Skip to content

Phonological memory, attention control, and musical ability: effects of individual differences on rater judgments of second language speech

Research output: Contribution to journalArticle

  • T Isaacs
  • P Trofimovich
Original languageEnglish
Pages (from-to)113-140
Number of pages28
JournalApplied Psycholinguistics
Volume32
Journal issue1
DOIs
StatePublished - Jan 2011

Abstract

This study examines how listener judgments of second language speech relate to individual differences in listeners’ phonological memory, attention control, and musical ability. Sixty native English listeners (30 music majors, 30 nonmusic majors) rated 40 nonnative speech samples for accentedness, comprehensibility, and fluency. The listeners were also assessed for phonological memory (serial recognition), attention control (trail making), and musical aptitude. Results showed that music majors assigned significantly lower scores than nonmusic majors solely for accentedness, particularly for low ability second language speakers. However, the ratings were not significantly affected by individual differences in listeners’ phonological memory and attention control, which implies that these factors do not bias listeners’ subjective judgments of speech. Implications for psycholinguistic research and for high-stakes speaking assessments are discussed.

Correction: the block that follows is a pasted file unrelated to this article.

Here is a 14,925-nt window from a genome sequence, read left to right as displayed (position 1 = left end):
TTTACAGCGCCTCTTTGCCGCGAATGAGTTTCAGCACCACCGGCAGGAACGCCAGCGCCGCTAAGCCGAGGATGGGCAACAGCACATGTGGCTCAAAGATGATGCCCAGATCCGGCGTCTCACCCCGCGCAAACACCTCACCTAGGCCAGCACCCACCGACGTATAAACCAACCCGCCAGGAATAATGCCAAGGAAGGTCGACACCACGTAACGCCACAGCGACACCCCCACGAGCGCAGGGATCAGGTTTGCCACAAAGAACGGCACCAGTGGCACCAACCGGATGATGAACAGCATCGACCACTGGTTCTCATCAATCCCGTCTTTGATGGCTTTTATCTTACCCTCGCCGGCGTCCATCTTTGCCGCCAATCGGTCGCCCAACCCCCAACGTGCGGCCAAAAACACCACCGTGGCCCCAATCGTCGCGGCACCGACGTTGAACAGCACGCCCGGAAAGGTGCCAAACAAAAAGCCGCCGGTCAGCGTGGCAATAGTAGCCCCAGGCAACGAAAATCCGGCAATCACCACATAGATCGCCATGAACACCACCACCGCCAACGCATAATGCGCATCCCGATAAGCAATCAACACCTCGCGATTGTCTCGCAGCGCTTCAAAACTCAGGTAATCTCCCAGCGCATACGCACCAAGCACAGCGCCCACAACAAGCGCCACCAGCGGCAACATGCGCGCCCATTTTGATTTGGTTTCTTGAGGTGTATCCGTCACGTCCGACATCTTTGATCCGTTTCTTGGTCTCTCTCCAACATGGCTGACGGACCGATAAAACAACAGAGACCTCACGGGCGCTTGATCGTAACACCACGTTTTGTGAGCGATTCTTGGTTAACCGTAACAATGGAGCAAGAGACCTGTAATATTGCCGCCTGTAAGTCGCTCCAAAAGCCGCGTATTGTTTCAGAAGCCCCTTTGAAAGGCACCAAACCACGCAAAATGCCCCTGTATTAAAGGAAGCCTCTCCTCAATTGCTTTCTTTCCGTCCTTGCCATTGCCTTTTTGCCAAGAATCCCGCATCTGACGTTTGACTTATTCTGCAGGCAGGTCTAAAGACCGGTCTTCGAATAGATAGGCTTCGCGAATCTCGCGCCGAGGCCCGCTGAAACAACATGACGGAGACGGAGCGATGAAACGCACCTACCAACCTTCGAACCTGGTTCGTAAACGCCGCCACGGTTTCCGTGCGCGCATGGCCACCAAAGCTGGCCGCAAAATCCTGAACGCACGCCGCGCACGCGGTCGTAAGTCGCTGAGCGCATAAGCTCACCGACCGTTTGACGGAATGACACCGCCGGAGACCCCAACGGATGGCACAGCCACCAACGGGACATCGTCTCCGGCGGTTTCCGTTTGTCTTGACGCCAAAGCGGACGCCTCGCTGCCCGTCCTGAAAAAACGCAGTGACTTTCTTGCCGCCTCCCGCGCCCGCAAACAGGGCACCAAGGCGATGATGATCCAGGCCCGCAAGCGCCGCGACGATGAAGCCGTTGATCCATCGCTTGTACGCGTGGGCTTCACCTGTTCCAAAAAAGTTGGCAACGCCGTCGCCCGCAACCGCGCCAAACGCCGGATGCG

Additional information

Rose publication type: Article

Download statistics

No data available

Documents

View research connections

Related faculties, schools or groups